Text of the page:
OFT LAUNCHES INVESTIGATION INTO CHRISTMAS MONOPOLY SITUATION IN NORTH POLE
For the 5th time in 3 minutes, the OFT (Office of Festive Trading) has launched an inquiry into market manipulation and this time it is looking at monopolistic toy delivery at Christmas time. Predicting the inquiry’s outcome at this early stage is tricky, although we can safely say that there will be huge speculative coverage in the media, followed by public outrage and raised expectations before the whole thing is rounded off with a declaration that “all is fine”.
Pressure for an inquiry has been mounting for several weeks, since the industrial action at the North Pole present factory in October, led by works elf Red Dwarf. Emboldened by his election as Union Convener for the RHA (Reindeer Haulage Association), RD called a strike and demanded overtime throughout the month of December and then normal time for the non-working months of January through to October. Also on the table were greater Pension rights – a huge issue for the PPF (Polar Pension Fund), where the average age of most workers is in excess of 800 years old. Not to be daunted, the brinksmanship shown by CEO Claus in relation to the strike has now gone down in folklore, as he publicly declared that should the strike continue, he would “close Christmas down forever”.
As we now know, this threat seemed to work and North Pole operations were soon back in swing, whilst Red Dwarf has since become an MP. However, the whole affair has raised questions about Lapland’s desire for independence (with so many workers involved in one industry) and it has also not stopped OFT investigators raiding the offices of Claus Inc – in an attempt to find collusion between Father Christmas and his toy suppliers in the ARA (Alaska – Russia – Arctic) region. Perhaps most significant of all is the fact that DECC (The Department of Eating Christmas Cake) have finally woken up to the fact that Britain is heavily reliant on lots of toys for girls and boys, from a source outside the UK and without any serious competition. In fact, Noël the First, General Secretary of DECC has been quoted as saying “it’s all very well declaring that we are happy to rely on the market to deliver at Christmas, but do people really understand how tenuous the supply-chain is? Yes we accept that St Nicholas has historically done a good job, but fundamentally we are talking about 1 man, 1 sleigh and 8 reindeers delivering presents to around 8m children in the UK. Plus our emergency toy stocks (CSO = Christmas Stocking Obligations) only make arrangements for 65 days of toys to be held at any one time, which basically takes you through to late February. Nothing really, particularly when you consider that most presents are broken by Boxing Day or put on E-bay by January 1st”.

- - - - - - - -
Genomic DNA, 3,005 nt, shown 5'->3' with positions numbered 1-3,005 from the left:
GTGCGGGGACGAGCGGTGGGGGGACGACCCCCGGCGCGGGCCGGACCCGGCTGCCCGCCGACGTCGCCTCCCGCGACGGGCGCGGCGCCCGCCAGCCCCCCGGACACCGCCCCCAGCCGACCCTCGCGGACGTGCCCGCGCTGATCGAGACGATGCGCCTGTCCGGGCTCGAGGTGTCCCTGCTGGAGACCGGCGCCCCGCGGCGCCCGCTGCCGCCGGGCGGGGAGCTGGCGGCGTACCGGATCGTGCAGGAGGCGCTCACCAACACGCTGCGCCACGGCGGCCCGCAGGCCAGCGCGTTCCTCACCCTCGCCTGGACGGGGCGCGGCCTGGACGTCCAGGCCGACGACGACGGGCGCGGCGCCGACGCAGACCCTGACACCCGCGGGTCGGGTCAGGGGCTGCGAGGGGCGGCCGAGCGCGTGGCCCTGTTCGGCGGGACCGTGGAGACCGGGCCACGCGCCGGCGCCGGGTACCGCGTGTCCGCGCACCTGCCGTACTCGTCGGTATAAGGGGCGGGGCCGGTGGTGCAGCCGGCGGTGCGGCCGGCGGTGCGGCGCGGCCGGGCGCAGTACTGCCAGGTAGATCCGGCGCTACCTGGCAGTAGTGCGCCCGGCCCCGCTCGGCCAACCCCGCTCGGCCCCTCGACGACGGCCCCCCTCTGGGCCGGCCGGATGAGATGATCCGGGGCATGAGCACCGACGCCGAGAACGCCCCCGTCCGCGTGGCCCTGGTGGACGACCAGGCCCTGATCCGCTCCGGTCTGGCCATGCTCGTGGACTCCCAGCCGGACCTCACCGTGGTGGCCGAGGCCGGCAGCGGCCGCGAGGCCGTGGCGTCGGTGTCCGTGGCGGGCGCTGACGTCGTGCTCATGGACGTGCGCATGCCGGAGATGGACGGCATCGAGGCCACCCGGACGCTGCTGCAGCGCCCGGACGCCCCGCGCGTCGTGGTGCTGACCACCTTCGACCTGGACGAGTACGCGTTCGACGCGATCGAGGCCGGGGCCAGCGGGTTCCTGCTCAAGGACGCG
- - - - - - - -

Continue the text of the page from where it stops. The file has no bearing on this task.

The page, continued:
The likely beneficiary of this whole brouhaha is of course Antarctica based, Krampus Claus – estranged step-brother of Santa Claus and President of the PRA (Present Retail Association). For years, Krampus has been trying to muscle in on the North Pole operation, although his tactics of replacing presents with cinders and occasionally taking off naughty children in his sack, have largely been condemned by the industry. Nonetheless, this still seems Krampus’s best chance to finally make some headway. The public has become increasingly wary of entrenched corporations, reaping the rewards of monopolistic supply positions and there can be no doubt that Santa is very much part of the “Establishment”. In fact, with his flashy robes, fat-cat corpulence and “devil may care” attitude, his behaviour is increasingly reminiscent of the banking fraternity. On a more practical level, Santa’s rival will also be more than happy to see climate change diminishing the North Pole operating area and reindeer landing strips, whilst the expanding ice-base in the South Pole will allow for significant growth by Krampus in the future.
Father Christmas himself has been unavailable for comment, a reflection perhaps of the pressure he is feeling in the run-up to what (most would agree) is a busy period. But Mrs Christmas has been much more forthcoming; “I’m in total agreement with Roy Wizzard”, she said, “who you will remember pronounced that he ‘wished it could be Christmas every day’. Well so do I, because then at least our activity would be balanced over 12 months. In fact every year, we warn our customers that December is a busy period and that to expect us to get all the deliveries out in one month is unreasonable. But do they listen? Do they Donner and Blitzen! So we end up with the crazy situation, where our assets are primed and ready for delivery all year round, but we still end up doing all our work around a few days in December. And now we have the OFT making accusations that we are taking advantage of our position in the market, when it is the Government who could solve the whole problem by spreading Christmas evenly throughout the whole year. Anyway, it’s the children I feel sorry for, because we know exactly who the people are in the OFT and there is no way that their kids are getting any presents this time around”.